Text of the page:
These levels parallel the stages of the Pre-conception Contract – an agreement, as we volunteer for incarnation, that involves, in ever-widening circles, a soul-mate, a family, a tribe, a nation, a species and, finally, all sentient beings. It’s like a pebble dropped into a pond; irrespective of the size of the pond, the ripples will eventually reach the entire perimeter, no matter how squiggly or distant that perimeter is.
All sentient beings, from single-celled protozoa to angels – even Seraphim – are agents of evolution and, thus, of karma. In fact, anything that has agency contributes to evolution and karma. Some life forms do it through pre-programmed instincts but, nonetheless, have an influence on the environment. Other creatures do it through choices that lie on a spectrum from totally unconscious to full awareness.
In humans, this pre-programmed instinct lies in the hindbrain – the so-called ‘reptilian brain’; while full conscious decisions come from the forebrain – the neo-cortex or newest part, evolutionarily speaking. However, only a self-aware species can deliberately tweak the trajectory. This introduces a very significant factor. We go from ‘evolution of consciousness’ to ‘conscious evolution’; from ‘nature’ calling the shots to ‘culture’ calling the shots.
This has awesome consequences. It means, I believe, that as the most evolved and, theoretically, most self-aware species on the planet, we have both the ability and the responsibility to deal with all of the karma generated on planet Earth over the last 3.7 billion years! By ‘responsibility’ I do not mean we caused it all, rather, I mean we have response-ability (the ability to make responses) to all karma generated from all agents throughout all Earth-life. That is also part of our Pre-conception Contract which involves commitment both to personal enlightenment and planetary ascension – the bodhisattva vow.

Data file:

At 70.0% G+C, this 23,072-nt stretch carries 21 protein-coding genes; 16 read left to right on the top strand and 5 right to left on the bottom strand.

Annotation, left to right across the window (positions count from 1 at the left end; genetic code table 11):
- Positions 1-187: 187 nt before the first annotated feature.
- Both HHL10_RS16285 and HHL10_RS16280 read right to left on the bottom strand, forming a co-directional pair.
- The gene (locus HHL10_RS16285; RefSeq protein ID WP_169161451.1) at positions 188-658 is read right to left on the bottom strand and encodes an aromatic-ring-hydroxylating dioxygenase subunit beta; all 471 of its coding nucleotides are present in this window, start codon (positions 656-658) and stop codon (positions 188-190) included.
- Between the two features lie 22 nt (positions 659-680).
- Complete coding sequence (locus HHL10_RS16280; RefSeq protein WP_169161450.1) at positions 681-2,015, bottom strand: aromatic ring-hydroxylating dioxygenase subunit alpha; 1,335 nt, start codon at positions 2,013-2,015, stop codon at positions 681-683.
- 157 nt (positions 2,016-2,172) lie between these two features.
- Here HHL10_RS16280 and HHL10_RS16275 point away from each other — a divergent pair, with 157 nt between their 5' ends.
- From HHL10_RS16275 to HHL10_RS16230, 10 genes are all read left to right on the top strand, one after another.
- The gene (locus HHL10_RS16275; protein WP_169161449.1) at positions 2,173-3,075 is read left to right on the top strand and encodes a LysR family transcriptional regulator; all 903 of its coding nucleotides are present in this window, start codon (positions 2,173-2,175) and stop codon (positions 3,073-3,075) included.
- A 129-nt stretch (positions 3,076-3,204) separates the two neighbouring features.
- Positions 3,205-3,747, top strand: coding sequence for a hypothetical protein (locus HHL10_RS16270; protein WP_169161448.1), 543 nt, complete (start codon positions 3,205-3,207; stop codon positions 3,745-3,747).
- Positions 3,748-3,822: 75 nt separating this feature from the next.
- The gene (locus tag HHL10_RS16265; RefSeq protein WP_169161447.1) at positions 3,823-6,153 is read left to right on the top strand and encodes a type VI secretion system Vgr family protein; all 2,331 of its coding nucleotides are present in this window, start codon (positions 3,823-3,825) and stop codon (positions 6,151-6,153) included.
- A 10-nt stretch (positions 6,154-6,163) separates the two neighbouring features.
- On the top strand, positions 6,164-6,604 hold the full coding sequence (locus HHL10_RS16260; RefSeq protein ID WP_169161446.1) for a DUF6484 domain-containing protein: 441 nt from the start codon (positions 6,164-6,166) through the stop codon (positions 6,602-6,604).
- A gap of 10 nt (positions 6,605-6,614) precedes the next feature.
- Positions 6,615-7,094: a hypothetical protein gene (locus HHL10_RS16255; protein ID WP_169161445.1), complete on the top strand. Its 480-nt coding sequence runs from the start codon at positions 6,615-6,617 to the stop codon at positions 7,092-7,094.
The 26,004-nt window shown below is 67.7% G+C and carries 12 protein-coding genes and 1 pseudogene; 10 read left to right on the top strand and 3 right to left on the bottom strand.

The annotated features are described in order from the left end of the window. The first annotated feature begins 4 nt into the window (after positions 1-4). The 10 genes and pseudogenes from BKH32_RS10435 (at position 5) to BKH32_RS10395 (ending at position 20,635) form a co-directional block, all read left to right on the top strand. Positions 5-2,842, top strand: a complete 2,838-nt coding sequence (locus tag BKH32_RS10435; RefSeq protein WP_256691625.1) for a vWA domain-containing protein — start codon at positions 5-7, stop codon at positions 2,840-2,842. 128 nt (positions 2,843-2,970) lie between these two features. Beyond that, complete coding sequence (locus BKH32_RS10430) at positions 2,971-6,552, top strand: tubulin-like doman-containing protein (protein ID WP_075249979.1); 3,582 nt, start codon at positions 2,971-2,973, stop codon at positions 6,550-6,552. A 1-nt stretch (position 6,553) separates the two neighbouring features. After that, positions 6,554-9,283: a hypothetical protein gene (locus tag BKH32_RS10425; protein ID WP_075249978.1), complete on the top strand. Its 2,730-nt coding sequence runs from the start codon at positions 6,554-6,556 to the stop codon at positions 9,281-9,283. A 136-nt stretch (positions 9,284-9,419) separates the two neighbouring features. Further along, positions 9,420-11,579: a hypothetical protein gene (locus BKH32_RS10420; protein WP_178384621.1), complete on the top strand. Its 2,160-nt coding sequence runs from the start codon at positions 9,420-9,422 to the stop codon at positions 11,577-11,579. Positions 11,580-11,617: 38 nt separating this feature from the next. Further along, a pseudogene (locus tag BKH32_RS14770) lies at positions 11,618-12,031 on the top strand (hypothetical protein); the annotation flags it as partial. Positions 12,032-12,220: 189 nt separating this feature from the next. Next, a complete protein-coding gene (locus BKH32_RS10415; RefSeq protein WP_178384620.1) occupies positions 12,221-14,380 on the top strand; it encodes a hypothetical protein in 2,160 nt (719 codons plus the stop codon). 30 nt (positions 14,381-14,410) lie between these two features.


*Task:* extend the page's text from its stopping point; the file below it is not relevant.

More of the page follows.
This, I hold, is the real meaning of the teaching that Jesus came “to take away the sin of the world…” He is not alone in this mission, rather, he is the archetype of this mission. Hence, “the same things I do, you will do, and even greater…”
This is the human mission: to unleash Christ consciousness; to uncover our Buddha nature; to bring about Tikkun Olam. It is Tonglen writ large.
I will develop these ideas further in the other essays in this series.